Catastrophe modeling firm AIR Worldwide estimates that insured losses from Windstorm Christian (known as St. Jude in the UK) will range between EUR 1.5 billion and EUR 2.3 billion, with the majority of insured losses occurring in Denmark and Germany. Significant insured losses also occurred in the Netherlands, France, UK, and Sweden.
“Windstorm Christian smashed into southern Britain on Monday, October 28, knocking down trees, flooding lowlands, and disrupting travel over land, sea, and air,” said Gerhard Zuba, senior principal scientist at AIR Worldwide. “Gusts of 160 km/h (100 mph) were reported on the Isle of Wight in southern England, and waves greater than 7.5 meters (25 feet) were reported elsewhere along the coast.”
According to AIR, after striking the UK, the storm moved north and east, hitting France, the Netherlands, northern Germany, Denmark, Sweden, and Russia with similar force, and across the Baltic Sea to Latvia and Estonia, where the storm weakened. The Ile d’Ouessant, Finistere, France, reported a gust of 133 km/h (83 mph); the Netherlands gusts of 90 to 130 km/h (56 to 81 mph) along the Ijsselmeer coast; and southern Denmark the strongest wind recorded in the country’s history—a gust of 194.4 km/h (120.8 mph). By Tuesday morning, Windstorm Christian had dissipated considerably as it moved to Sweden’s east coast and out toward the Baltic Sea, although hurricane-force gusts of over 115 km/h were measured on the Baltic islands of Oland and Gotland.
Dr. Zuba noted, “October is usually a quiet month for windstorms in Europe. Nevertheless, the overall atmospheric conditions were favorable for storms to impact the UK and northern Europe. The damage from storms during this time of year can be more severe than storms that develop later because many trees still have leaves on their branches, making branches more likely to break off and become airborne missiles, and also making trees more likely to topple. Further, Christian, powered by the temperature gradient between cold polar air and warm subtropical air, strengthened as it traveled over the UK, France, Belgium, the Netherlands, and Germany.”
Windstorm Christian had some similarities to a very powerful storm in October of 1987, which devastated the southeast coast of the UK. Although some of the recorded wind speeds of Christian were very high, the storm never reached the widespread strength of the 1987 storm.
Christian’s track also resembles those of other significant historical storms, including 1990’s Daria, which was Europe’s most damaging storm in recent history; 1999’s Anatol, which was Denmark’s largest loss-causing event in recent history; and 2005’s Erwin. These storms also affected a large number of other European countries, including France, the Netherlands, Belgium, Germany, Sweden, and the Baltic countries.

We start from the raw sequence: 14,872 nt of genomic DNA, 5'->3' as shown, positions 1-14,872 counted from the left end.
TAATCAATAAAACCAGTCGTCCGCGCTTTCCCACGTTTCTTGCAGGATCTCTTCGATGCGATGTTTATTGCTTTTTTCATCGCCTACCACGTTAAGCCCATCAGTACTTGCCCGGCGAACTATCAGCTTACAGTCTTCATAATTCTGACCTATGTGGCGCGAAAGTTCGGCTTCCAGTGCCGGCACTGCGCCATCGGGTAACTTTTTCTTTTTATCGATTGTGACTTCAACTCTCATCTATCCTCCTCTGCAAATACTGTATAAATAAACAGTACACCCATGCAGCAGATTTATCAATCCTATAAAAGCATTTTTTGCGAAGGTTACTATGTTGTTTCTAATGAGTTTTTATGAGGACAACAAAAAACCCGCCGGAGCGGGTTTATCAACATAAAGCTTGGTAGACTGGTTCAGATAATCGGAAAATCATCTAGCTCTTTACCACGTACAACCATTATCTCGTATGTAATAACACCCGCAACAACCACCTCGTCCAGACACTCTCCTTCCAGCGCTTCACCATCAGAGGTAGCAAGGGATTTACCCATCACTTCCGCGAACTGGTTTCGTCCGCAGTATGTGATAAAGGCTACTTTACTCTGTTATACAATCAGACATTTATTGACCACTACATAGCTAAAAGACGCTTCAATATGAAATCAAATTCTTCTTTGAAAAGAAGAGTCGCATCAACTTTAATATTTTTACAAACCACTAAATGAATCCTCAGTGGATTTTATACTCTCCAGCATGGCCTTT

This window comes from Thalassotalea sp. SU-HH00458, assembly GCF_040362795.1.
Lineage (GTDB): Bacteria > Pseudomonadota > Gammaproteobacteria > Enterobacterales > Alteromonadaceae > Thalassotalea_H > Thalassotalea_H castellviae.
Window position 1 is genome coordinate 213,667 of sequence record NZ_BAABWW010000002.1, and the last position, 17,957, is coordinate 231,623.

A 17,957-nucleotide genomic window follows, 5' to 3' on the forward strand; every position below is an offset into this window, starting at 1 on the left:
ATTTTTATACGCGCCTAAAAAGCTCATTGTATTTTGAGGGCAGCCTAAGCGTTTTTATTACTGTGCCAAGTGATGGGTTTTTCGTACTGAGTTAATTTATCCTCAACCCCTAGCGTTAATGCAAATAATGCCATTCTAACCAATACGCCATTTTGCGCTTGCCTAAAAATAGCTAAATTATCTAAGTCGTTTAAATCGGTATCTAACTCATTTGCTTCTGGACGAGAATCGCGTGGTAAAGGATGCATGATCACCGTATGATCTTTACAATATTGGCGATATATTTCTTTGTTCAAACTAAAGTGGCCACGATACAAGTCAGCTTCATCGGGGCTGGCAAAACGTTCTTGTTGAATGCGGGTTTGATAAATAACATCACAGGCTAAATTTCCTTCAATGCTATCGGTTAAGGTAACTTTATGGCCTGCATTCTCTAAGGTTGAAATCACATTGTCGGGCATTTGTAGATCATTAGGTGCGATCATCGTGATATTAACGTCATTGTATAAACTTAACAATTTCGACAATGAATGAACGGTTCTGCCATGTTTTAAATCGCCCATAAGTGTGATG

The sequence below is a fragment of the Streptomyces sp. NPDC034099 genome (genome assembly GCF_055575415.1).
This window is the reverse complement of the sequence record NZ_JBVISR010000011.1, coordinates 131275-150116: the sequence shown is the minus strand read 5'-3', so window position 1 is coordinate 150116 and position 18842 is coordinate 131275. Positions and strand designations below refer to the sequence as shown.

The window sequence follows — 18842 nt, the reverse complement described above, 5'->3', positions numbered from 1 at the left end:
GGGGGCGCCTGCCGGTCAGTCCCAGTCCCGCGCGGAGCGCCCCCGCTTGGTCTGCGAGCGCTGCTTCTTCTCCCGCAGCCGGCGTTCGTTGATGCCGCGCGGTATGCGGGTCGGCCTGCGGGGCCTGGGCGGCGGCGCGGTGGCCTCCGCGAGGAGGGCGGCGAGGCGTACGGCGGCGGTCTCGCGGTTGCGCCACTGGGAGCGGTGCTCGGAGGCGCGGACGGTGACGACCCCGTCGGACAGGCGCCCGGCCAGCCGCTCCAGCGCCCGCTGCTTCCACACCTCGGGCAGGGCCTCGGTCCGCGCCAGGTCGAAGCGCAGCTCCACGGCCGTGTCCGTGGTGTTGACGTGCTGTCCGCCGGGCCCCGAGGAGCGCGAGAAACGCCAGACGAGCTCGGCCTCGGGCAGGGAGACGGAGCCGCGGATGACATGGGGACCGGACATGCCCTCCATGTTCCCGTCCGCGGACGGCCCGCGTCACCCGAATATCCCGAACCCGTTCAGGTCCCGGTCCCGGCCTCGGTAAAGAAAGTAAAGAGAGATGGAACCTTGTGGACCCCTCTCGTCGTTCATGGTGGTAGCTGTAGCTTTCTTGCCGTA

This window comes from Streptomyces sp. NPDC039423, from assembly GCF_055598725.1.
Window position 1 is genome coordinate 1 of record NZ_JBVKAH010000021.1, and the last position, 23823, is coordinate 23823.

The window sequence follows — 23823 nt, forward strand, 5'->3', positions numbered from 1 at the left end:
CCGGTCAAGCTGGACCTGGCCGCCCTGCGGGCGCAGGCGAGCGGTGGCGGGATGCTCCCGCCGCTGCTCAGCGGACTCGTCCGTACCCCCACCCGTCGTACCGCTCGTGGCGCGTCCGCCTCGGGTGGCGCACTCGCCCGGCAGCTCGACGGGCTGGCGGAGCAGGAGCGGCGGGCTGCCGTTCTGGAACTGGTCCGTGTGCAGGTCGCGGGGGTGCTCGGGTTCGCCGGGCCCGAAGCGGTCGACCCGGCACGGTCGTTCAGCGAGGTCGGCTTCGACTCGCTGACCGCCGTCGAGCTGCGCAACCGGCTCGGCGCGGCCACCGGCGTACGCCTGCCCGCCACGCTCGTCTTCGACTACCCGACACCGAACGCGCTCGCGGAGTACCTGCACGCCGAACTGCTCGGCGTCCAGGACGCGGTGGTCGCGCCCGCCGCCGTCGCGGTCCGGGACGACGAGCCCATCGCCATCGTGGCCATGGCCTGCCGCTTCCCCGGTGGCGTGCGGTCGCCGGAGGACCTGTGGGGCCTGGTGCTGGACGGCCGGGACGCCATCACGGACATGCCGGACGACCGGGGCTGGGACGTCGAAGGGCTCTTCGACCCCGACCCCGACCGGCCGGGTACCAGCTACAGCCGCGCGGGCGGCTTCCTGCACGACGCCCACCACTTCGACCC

Dr. Zuba commented, “Christian produced record-setting wind speeds at several meteorological stations, but the total wind damage was less severe than that from the previously mentioned historical storms. This was a result of Christian’s smaller wind footprint and its passage over areas with fewer exposures.”
Residential and commercial structures across the affected area experienced relatively minor wind damage, and structural damage to well-constructed buildings was limited. Consistent with the expectations of AIR engineers, nonstructural damage was observed to roofs, cladding, and other external building components, and wind-borne debris caused damage to windows. Heavier damage occurred from trees (many of which still had leaves on them) falling on buildings, cars, and power lines. In the UK, many claims resulted from power outages that destroyed food in freezers.
An AIR damage survey team visited parts of northern Germany that were affected by the storm. Their preliminary findings indicate widespread tree damage, which caused severe damage to some homes and vehicles.
The team observed generally minor wind damage to the roof tiles of residential and commercial buildings.
Significant damage occurred to agricultural buildings, which typically exhibit higher vulnerability than residential and commercial structures, and to light metal structures.
While the size of individual claims is expected to be relatively low, the overall volume of claims is expected to be significant due to the size of the affected area. AIR expects that industry insured loss in Denmark will be highest, followed by Germany, the Netherlands, France, and the UK.
AIR’s loss estimates reflect:
· Insured physical damage to property (residential, commercial, industrial, agricultural, auto), both structures and their contents.
· Losses to insured forestry in Norway, Sweden, and Finland.
Loss estimates do not reflect:
· Business interruption and additional living expenses (ALE) for residential claims, for all modeled countries except the UK
· Losses to uninsured properties.
· Losses to infrastructure.
· Losses from non-modeled perils, including coastal surge and inland flooding.
· Demand surge (AIR’s demand surge function is not triggered by this event).
Source: AIR Worldwide
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